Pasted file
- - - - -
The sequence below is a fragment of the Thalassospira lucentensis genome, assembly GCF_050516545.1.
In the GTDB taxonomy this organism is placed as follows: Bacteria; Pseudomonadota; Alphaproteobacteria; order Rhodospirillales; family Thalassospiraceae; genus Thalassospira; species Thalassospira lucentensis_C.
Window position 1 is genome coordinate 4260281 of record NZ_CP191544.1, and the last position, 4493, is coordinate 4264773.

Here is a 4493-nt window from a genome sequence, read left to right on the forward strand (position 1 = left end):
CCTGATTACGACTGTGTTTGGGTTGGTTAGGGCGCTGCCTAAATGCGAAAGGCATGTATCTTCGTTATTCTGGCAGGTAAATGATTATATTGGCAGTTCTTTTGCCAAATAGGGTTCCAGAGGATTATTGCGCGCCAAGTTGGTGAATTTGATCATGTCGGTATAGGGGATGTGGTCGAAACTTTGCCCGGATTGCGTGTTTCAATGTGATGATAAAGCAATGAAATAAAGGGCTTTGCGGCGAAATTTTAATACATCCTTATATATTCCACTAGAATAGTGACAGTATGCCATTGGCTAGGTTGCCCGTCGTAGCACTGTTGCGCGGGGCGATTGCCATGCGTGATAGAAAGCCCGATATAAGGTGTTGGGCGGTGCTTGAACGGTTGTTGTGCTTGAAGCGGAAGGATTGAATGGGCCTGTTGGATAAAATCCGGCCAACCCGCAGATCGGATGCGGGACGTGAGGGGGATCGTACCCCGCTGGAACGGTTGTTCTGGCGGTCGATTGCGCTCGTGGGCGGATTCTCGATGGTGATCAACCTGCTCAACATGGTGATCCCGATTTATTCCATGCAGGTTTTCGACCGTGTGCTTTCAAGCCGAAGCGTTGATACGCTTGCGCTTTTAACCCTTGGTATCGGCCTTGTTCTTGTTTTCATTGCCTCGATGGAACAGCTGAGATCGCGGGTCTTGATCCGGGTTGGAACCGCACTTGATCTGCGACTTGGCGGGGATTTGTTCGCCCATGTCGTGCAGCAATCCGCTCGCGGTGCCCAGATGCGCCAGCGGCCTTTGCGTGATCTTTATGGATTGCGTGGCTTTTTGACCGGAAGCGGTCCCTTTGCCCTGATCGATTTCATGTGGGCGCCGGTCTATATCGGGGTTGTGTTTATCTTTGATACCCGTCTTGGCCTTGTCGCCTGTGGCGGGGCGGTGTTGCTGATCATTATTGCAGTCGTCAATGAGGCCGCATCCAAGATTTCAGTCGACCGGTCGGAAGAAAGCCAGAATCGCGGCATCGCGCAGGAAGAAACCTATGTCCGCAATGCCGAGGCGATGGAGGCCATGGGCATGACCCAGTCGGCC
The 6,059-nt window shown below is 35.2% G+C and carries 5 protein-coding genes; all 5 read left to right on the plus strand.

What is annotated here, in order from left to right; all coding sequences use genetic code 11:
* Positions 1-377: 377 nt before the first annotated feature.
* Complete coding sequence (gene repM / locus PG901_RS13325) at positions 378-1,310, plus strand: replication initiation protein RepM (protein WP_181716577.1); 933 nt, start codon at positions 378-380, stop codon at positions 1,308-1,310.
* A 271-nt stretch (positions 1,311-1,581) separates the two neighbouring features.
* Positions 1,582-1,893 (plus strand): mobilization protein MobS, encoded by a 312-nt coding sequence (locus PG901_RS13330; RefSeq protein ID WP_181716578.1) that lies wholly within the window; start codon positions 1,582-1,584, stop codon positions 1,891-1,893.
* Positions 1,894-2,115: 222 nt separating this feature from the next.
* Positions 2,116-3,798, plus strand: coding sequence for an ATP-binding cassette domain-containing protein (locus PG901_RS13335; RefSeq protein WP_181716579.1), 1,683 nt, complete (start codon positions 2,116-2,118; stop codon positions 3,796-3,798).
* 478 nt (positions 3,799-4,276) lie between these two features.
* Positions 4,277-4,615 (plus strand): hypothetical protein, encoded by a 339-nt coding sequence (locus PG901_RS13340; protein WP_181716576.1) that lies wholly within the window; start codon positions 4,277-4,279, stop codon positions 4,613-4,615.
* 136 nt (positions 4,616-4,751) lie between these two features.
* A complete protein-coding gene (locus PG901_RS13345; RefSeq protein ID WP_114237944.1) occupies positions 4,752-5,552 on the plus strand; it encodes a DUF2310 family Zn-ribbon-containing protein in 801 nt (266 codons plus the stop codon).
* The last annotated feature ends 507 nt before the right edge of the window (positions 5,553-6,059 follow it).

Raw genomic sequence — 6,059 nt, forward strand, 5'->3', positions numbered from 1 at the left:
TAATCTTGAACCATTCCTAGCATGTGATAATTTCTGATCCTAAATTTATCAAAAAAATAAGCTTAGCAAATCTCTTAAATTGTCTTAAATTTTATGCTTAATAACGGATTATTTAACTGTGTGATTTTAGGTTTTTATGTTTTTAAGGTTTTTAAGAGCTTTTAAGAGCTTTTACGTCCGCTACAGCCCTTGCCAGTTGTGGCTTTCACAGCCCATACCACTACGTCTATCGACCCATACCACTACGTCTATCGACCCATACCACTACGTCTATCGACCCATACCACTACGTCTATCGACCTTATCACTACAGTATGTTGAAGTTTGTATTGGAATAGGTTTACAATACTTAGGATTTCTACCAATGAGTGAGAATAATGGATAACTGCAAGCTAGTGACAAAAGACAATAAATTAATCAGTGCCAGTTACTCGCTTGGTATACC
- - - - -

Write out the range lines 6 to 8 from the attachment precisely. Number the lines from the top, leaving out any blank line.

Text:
The 6,059-nt window shown below is 35.2% G+C and carries 5 protein-coding genes; all 5 read left to right on the plus strand.

What is annotated here, in order from left to right; all coding sequences use genetic code 11:
* Positions 1-377: 377 nt before the first annotated feature.